The annual Cannes Lions Festival of Creativity celebrates excellence in creative marketing, and sets the agenda for the year to come. We have enjoyed a long and happy relationship with the event’s organisers, whose desire to break new creative ground every year has resulted in some of our best work.
In 2017, we took an end-to-end approach to the festival’s design; creating a fresh and consistent visual identity from the planning to the execution and beyond. Ahead of the event, the Scriberia team created the artwork for all pre- and post-event marketing materials, merchandising, venue banners and more. And a small army of Scriberians were on site to capture the highlights, too.
Rupert Smissen, who was a key part of our team at Cannes' sister festival, Eurobest, drew over 100 illustrations in the months before the festival. His beautiful portraits and lifelike reportage drawings adorned everything from murals to water bottles. Even we were blown away by the impact of his work, when we finally got to see it in situ.
If you thought 30-degree heat could stifle our team's scribing-stamina, think again.
Our creative directors, Dan and Chris, later joined by scribe, Lauren, digitally scribed a number of key events throughout the week; including a talk from the New Yorker's David Remnick about fake news, a debate on the changing face of original content hosted by YouTube, and a BBC panel about new-gen storytelling.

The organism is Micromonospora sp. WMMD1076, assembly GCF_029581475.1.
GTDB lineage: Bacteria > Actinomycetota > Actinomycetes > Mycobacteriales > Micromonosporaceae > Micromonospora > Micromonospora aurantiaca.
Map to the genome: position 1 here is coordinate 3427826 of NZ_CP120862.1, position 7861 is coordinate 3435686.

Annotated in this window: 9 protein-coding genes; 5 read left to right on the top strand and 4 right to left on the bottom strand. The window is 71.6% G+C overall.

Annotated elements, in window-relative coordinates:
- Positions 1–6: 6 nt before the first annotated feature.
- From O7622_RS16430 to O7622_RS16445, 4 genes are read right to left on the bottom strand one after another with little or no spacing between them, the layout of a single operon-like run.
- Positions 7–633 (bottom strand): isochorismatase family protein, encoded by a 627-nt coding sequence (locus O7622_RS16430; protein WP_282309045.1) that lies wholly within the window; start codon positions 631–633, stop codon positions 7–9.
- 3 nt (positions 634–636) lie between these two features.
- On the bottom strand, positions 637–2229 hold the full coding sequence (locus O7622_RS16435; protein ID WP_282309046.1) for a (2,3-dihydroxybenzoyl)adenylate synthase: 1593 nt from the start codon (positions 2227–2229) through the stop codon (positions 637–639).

Lauren also shared some video-capture of her digital scribing in progress, and annotated some of Rupert's superb portraits.
Meanwhile, scribes Matt and Somang were stationed at the Cannes Lions School, where industry names shared their wisdom with up-and-coming talents of the ad world.
Faced with a giant wall to fill, our scribes got to work, diving in and out of seminars and talks from the likes of Oglivy's Khai Thai Meng, Ryan Seacrest and Sir John Hegarty, to name a few.
Matt and Lauren also attended some Night School sessions, where more playful and experimental creative sessions took place. 'The Night School was a bit like the day school's cheeky little brother; it was all about letting your hair down, and embracing fast creativity on the fly,' says Matt.
Their speedy visualisations helped conversations and ideas flow, as teams competed to think of the most ideas for a range of different and challenging campaigns.